Beverly Hills superintendent pans judge’s decision on subway lawsuit

Signs opposing a subway tunnel construction planned under Beverly Hills High School are seen here posted at the district offices in 2012. The district superintendent disagrees with a judge's recent decision clearing the way for the project.
(Damian Dovarganes / Associated Press)

A judge who sided with the Metropolitan Transportation Authority this week in a drawn-out battle over the seismic and environmental effects of the planned Westside subway “did not consider the facts,” the superintendent of the Beverly Hills Unified School District told The Times on Thursday.

On Wednesday, Los Angeles County Superior Court Judge John A. Torribio ruled that Metro followed environmental law when assessing the possible risks of a nine-mile extension of the Purple Line subway through the heart of the Wilshire corridor.

But Beverly Hills Unified Supt. Gary Woods said the judge had not weighed the findings of the city’s experts presented during the environmental review process.


“The court’s decision does not change the fact that the MTA continues to put people at risk by failing to do a thorough seismic analysis along its routes,” Woods said in an email.

The school district and the city of Beverly Hills sued Metro two years ago, claiming in part that the risks of tunneling under the school were not adequately considered. Neither Woods nor the Beverly Hills city attorney, Larry Wiener, would say whether they planned to file an appeal.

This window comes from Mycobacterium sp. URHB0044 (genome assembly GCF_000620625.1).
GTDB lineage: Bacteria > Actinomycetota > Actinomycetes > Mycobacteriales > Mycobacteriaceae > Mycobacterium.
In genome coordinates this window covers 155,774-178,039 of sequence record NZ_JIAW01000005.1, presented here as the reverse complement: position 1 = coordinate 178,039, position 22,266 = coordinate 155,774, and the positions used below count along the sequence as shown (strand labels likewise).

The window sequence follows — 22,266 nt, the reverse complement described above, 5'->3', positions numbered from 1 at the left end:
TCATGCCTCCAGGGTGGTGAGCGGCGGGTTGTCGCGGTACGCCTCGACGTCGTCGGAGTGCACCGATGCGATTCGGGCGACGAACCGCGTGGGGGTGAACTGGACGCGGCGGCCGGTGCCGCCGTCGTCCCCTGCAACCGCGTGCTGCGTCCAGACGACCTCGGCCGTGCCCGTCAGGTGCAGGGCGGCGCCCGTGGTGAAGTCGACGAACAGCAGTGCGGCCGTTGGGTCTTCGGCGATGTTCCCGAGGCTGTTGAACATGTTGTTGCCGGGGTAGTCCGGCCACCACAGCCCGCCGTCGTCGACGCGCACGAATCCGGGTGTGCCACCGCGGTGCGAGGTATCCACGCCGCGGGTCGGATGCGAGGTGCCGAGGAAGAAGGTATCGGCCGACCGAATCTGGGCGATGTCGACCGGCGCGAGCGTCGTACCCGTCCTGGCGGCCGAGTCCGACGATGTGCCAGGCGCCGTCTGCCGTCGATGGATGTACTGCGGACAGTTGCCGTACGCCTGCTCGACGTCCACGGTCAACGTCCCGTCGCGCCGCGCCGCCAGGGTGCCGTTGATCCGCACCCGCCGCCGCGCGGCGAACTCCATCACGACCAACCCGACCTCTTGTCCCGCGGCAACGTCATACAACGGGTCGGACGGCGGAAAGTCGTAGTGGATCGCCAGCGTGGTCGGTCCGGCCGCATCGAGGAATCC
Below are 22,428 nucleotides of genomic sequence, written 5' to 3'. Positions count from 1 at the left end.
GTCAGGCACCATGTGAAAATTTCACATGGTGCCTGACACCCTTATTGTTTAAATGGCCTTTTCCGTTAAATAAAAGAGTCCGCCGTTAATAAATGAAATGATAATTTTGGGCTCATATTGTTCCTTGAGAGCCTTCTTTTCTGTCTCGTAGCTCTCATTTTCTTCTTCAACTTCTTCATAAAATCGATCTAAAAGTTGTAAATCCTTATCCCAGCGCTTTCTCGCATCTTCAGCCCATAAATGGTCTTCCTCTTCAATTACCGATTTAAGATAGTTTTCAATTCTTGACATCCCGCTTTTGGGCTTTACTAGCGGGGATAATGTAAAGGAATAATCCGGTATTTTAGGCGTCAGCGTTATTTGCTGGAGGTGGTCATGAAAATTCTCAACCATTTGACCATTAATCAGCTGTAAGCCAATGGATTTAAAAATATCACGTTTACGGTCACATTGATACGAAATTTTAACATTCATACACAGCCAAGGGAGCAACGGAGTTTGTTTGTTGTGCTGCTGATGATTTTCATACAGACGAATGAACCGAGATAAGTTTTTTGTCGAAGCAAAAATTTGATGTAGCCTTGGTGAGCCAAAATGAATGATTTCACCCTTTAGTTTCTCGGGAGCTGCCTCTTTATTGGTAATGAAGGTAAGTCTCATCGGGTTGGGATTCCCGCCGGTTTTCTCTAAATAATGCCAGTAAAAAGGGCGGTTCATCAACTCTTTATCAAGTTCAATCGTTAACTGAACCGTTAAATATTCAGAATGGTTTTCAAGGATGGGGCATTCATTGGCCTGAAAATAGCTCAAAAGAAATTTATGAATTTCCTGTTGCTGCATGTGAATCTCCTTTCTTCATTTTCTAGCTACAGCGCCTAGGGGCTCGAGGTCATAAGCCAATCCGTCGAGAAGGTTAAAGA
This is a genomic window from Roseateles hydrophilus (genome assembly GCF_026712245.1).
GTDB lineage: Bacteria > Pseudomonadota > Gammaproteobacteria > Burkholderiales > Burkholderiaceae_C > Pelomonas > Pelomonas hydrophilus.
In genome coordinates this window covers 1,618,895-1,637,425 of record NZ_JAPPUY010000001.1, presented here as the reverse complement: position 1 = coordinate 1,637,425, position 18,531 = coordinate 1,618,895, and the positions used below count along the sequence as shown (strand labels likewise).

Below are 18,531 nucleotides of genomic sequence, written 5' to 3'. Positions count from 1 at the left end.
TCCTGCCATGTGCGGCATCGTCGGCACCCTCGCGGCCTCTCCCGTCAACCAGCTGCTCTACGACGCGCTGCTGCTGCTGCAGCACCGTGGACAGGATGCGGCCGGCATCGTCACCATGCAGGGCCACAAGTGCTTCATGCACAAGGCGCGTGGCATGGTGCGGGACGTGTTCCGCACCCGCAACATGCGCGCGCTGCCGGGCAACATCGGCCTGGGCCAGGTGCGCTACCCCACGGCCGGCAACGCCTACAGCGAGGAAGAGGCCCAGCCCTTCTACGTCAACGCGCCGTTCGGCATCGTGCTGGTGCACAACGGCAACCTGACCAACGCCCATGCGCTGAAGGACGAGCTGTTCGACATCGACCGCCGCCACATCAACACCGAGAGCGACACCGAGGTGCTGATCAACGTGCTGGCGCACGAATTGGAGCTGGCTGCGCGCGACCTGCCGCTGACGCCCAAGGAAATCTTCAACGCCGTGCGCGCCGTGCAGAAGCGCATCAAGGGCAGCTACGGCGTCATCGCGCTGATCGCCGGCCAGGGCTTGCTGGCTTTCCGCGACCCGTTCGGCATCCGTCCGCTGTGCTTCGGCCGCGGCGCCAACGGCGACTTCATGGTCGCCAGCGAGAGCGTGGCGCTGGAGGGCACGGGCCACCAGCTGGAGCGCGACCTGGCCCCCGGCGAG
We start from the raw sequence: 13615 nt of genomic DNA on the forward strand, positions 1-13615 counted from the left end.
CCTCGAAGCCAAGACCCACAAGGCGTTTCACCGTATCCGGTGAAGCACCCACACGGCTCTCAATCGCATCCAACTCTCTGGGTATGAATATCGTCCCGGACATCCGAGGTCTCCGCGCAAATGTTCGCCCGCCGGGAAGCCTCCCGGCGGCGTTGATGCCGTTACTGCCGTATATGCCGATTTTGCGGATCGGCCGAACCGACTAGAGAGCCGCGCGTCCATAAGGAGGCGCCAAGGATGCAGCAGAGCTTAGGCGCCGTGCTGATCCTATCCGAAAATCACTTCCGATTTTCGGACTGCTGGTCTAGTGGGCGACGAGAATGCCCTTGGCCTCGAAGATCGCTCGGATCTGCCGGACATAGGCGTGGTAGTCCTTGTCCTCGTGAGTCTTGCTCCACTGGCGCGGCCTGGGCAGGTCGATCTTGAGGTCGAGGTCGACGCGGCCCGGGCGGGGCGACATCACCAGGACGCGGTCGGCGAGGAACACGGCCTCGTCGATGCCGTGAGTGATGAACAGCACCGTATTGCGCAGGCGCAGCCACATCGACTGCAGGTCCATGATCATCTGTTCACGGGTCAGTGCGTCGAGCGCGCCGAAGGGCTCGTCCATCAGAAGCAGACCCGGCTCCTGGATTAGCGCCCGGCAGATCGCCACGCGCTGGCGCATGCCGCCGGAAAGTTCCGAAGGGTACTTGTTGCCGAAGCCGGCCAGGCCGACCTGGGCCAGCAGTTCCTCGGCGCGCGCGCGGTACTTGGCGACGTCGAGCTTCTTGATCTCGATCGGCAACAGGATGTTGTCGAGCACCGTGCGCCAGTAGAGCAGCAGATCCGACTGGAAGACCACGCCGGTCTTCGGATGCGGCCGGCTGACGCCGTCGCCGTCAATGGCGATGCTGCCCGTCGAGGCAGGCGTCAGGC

The route Metro has chosen for the subway includes a station near Constellation Boulevard in Century City, two blocks west of Beverly Hills High School. The project will require tunneling under parts of the campus.

Metro considered an alternative station at Santa Monica Boulevard but discarded it after agency studies found a complex earthquake fault zone in that area.

Woods said the school district and nearby property owners were forced to spend “millions of dollars” and years investigating Metro’s environmental and seismic analysis.

“Not a single active fault has been found by any of the numerous investigations,” Woods said. “MTA refuses to consider the data – the facts – on the existence, or non-existence of faults.”

However, Metro spokesman Dave Sotero said independent tunnel experts and a safety advisory panel found “substantial evidence of active faulting” along Santa Monica Boulevard, and none near the station location along Constellation.

As currently planned, the nine-mile line, slated to open in 2035, will include seven new stations between Koreatown and Westwood.

Had Metro lost the lawsuit, the Purple Line could have faced years of delay and millions of dollars in extra costs while new environmental impact studies were completed, Sotero said.

Last year, Beverly Hills sued the Federal Transit Administration and the U.S. Department of Transportation over grants and loans allocated to the subway, saying the project violated environmental, transit and administrative laws.

Twitter: @laura_nelson